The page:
Unique and Unusual Vinyl
I imagine since the dawn of pressing machines, there have been mad vinyl scientists hatching evil plans to alter the tried-and-true formula of black wax pellets. Almost every record collector has a few of these experiments sitting on their shelves, mostly in the form of colored vinyl, and possibly with splatter or marbling effect. However, only a lucky few own the true oddities, such as the ice record and "hair and piss soaked" vinyl, which has to win the award for the most disgusting 7" single in existence.
It's no secret that colored wax is becoming increasingly popular, to the point where it almost doesn't feel unique or special anymore. Every band's new release has at least one "limited" color variant and often times five too many - I'm looking at you, Stranger Things. And don't think record labels aren't taking notice - in an effort to stand out in the crowded sea of rare vinyl, here are a few gimmicks they've come up with.
Besides simply adding color, this is definitely one of the more commonly used treatments on vinyl. Unfortunately, glow-in-the-dark records are known for having excessive surface noise, so you really have to want the novelty of seeing your turntable glow in the dead of night. I've seen a few of these in my local shop but have yet to purchase one. I was tempted when Andrew Bird's Armchair Apocrypha recently popped up as a Newbury Comics exclusive, but seeing that I already own the standard black version, I couldn't pull the trigger.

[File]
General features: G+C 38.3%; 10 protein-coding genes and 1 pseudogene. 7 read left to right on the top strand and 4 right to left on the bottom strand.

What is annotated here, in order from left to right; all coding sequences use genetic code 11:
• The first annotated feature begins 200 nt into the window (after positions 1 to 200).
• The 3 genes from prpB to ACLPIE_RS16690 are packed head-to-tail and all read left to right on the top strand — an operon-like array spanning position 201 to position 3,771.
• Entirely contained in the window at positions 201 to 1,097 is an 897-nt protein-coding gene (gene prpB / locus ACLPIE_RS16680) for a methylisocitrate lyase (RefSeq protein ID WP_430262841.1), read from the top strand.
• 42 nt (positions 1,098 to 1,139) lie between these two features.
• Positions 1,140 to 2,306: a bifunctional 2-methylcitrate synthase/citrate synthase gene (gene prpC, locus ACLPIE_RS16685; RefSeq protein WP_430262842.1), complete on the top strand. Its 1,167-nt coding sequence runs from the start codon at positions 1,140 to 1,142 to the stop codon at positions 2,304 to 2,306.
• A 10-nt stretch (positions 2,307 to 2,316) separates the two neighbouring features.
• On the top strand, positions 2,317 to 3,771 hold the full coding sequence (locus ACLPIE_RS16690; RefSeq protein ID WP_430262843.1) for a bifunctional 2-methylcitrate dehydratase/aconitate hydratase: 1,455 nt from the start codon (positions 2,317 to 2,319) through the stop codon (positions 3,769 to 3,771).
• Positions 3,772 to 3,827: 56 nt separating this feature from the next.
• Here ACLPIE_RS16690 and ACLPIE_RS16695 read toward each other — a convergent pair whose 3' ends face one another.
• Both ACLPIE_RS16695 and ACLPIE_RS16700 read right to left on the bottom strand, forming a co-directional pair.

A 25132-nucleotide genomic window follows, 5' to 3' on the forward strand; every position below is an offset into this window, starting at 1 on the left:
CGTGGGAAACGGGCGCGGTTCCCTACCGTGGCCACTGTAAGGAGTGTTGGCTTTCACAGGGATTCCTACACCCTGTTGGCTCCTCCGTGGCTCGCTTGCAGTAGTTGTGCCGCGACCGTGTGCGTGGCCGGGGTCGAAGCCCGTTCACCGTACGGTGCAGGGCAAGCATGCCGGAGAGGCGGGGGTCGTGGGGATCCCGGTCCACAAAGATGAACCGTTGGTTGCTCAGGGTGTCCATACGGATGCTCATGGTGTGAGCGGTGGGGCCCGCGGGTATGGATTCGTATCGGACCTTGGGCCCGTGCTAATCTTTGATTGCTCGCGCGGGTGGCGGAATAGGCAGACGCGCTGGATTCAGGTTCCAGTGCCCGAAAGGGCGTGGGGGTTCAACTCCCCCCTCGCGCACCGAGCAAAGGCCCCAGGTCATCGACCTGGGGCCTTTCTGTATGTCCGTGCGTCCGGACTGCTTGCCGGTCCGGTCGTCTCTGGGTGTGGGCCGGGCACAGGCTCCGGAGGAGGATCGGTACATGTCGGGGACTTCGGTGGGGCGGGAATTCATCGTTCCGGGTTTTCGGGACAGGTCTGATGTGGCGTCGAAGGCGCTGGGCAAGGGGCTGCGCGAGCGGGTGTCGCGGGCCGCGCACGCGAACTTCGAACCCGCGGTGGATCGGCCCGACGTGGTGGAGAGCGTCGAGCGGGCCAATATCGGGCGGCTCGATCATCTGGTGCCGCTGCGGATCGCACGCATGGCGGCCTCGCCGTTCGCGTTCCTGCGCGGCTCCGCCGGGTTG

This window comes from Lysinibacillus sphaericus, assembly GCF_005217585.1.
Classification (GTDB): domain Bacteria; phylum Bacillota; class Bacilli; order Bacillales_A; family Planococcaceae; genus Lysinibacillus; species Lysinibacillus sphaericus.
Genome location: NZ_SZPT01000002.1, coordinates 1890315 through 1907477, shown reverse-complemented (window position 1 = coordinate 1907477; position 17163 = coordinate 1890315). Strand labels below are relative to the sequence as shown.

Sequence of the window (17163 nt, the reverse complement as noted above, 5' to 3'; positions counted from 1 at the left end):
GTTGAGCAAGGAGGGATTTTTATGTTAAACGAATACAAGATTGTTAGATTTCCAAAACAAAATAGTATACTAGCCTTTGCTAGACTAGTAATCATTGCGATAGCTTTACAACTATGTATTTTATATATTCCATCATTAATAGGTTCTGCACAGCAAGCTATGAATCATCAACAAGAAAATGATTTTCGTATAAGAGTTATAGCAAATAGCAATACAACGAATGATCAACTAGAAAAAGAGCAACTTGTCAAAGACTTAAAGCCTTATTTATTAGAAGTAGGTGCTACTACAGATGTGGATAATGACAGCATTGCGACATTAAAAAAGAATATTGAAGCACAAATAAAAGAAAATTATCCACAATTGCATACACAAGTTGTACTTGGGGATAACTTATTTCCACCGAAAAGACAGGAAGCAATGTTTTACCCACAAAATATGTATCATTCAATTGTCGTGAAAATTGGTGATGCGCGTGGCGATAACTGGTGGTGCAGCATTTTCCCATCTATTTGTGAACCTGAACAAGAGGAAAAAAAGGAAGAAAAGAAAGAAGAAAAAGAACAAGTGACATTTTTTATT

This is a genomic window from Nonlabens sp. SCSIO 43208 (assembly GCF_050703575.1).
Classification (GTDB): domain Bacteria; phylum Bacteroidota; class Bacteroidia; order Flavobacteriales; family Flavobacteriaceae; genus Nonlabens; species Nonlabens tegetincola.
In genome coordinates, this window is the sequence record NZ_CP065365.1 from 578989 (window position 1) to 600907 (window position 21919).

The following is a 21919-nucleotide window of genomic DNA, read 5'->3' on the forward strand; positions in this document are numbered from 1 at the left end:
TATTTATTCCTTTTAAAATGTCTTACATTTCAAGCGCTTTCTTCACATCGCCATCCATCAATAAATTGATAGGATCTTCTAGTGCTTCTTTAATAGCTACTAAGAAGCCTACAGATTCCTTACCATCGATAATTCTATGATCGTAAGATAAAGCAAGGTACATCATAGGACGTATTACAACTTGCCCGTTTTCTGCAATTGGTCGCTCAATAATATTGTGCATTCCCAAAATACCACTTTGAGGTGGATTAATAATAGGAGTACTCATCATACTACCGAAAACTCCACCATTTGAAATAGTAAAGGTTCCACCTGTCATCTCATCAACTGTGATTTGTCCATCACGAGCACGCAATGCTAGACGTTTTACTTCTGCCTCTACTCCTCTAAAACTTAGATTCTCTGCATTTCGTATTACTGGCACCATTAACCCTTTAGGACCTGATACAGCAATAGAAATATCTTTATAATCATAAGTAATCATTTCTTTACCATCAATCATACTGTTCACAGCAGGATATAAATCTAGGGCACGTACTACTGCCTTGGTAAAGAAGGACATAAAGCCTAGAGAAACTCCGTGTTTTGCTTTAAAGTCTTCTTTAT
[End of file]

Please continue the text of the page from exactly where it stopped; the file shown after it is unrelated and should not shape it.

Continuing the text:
Records and glitter are two things that seemed destined for each other. People like vinyl, people like sparkly, so why not combine the two, right?? It does give your vinyl that 80s glam vibe, and it sure beats leaves causing pops and clicks.
With so many things that can go wrong when mixing liquid with vinyl equipment, this has always seemed like a terrible idea to me. I can just picture someone spinning their Friday the 13th blood-filled disc, when all of a sudden it leaks everywhere, destroying all that is dear to them. I admit these do look really cool, but I've read too many horror stories to ever feel the need to want one.
Experimental rockers, Liars, wanted to take things to the next level when they released a 12" single from their 2014 album, Mess. For the track "Mess on a Mission", they decided to play off the cover art and embed the single with multi-colored yarn. At first glance, it looks like a kindergarten art project, but I give them props for trying.
I own a few records with elaborate etchings on the blank sides with no grooves. This unexpected art is a sexy added detail, so it was a nice surprise when I saw that etchings have found their way onto all sides of vinyl. And besides being eye candy, the graphics supposedly doesn't hinder sound quality at all, which makes me wonder why more labels aren't rolling these out.
The history of Soviet x-ray records is a lengthy one, which would be better told in a future Waxy post dedicated to the phenomenon. The CliffsNotes version is that in the 1950s, Western music was banned in the Soviet Union, but determined aficionados somehow thought of pressing their favorite Frank Sinatra tunes onto discarded x-ray sheets. The grooves were usually very shallow, which translated to muted, thin playback, but without the ability to digitally stream whatever their hearts desired, bone music more than sufficed.